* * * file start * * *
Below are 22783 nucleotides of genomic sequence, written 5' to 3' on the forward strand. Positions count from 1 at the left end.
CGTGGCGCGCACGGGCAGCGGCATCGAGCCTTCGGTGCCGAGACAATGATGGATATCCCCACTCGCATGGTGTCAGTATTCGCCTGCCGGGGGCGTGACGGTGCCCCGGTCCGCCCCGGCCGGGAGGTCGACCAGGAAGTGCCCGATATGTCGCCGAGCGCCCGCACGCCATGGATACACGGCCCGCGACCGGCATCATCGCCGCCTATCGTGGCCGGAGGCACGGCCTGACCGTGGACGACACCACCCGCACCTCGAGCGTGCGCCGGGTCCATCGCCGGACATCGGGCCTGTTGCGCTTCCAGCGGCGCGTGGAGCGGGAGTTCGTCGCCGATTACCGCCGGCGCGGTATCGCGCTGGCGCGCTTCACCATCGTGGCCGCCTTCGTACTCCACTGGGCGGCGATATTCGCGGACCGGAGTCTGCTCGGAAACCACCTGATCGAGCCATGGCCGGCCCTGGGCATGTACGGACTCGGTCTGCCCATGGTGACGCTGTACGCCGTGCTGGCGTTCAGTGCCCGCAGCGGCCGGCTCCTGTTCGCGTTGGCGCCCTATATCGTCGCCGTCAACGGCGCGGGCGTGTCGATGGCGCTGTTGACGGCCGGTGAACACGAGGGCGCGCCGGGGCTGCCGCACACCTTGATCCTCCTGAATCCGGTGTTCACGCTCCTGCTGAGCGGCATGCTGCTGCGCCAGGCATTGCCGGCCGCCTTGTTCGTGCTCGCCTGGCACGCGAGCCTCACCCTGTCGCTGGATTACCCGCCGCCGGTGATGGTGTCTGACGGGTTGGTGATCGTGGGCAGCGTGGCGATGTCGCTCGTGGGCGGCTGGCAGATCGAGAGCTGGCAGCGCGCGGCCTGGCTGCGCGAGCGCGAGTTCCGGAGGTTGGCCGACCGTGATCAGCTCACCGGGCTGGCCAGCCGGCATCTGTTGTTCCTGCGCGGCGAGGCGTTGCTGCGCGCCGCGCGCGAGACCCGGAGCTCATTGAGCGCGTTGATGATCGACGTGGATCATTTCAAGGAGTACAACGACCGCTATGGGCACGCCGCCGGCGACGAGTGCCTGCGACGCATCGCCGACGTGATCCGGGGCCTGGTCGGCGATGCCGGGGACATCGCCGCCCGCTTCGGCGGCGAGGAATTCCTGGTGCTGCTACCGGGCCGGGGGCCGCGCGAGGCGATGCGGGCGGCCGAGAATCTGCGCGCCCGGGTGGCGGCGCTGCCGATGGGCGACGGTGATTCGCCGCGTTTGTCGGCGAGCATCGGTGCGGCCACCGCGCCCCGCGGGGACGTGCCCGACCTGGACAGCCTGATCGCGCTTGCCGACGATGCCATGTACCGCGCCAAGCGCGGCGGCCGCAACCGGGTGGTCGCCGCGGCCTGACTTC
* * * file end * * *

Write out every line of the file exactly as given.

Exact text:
Below are 22783 nucleotides of genomic sequence, written 5' to 3' on the forward strand. Positions count from 1 at the left end.
CGTGGCGCGCACGGGCAGCGGCATCGAGCCTTCGGTGCCGAGACAATGATGGATATCCCCACTCGCATGGTGTCAGTATTCGCCTGCCGGGGGCGTGACGGTGCCCCGGTCCGCCCCGGCCGGGAGGTCGACCAGGAAGTGCCCGATATGTCGCCGAGCGCCCGCACGCCATGGATACACGGCCCGCGACCGGCATCATCGCCGCCTATCGTGGCCGGAGGCACGGCCTGACCGTGGACGACACCACCCGCACCTCGAGCGTGCGCCGGGTCCATCGCCGGACATCGGGCCTGTTGCGCTTCCAGCGGCGCGTGGAGCGGGAGTTCGTCGCCGATTACCGCCGGCGCGGTATCGCGCTGGCGCGCTTCACCATCGTGGCCGCCTTCGTACTCCACTGGGCGGCGATATTCGCGGACCGGAGTCTGCTCGGAAACCACCTGATCGAGCCATGGCCGGCCCTGGGCATGTACGGACTCGGTCTGCCCATGGTGACGCTGTACGCCGTGCTGGCGTTCAGTGCCCGCAGCGGCCGGCTCCTGTTCGCGTTGGCGCCCTATATCGTCGCCGTCAACGGCGCGGGCGTGTCGATGGCGCTGTTGACGGCCGGTGAACACGAGGGCGCGCCGGGGCTGCCGCACACCTTGATCCTCCTGAATCCGGTGTTCACGCTCCTGCTGAGCGGCATGCTGCTGCGCCAGGCATTGCCGGCCGCCTTGTTCGTGCTCGCCTGGCACGCGAGCCTCACCCTGTCGCTGGATTACCCGCCGCCGGTGATGGTGTCTGACGGGTTGGTGATCGTGGGCAGCGTGGCGATGTCGCTCGTGGGCGGCTGGCAGATCGAGAGCTGGCAGCGCGCGGCCTGGCTGCGCGAGCGCGAGTTCCGGAGGTTGGCCGACCGTGATCAGCTCACCGGGCTGGCCAGCCGGCATCTGTTGTTCCTGCGCGGCGAGGCGTTGCTGCGCGCCGCGCGCGAGACCCGGAGCTCATTGAGCGCGTTGATGATCGACGTGGATCATTTCAAGGAGTACAACGACCGCTATGGGCACGCCGCCGGCGACGAGTGCCTGCGACGCATCGCCGACGTGATCCGGGGCCTGGTCGGCGATGCCGGGGACATCGCCGCCCGCTTCGGCGGCGAGGAATTCCTGGTGCTGCTACCGGGCCGGGGGCCGCGCGAGGCGATGCGGGCGGCCGAGAATCTGCGCGCCCGGGTGGCGGCGCTGCCGATGGGCGACGGTGATTCGCCGCGTTTGTCGGCGAGCATCGGTGCGGCCACCGCGCCCCGCGGGGACGTGCCCGACCTGGACAGCCTGATCGCGCTTGCCGACGATGCCATGTACCGCGCCAAGCGCGGCGGCCGCAACCGGGTGGTCGCCGCGGCCTGACTTC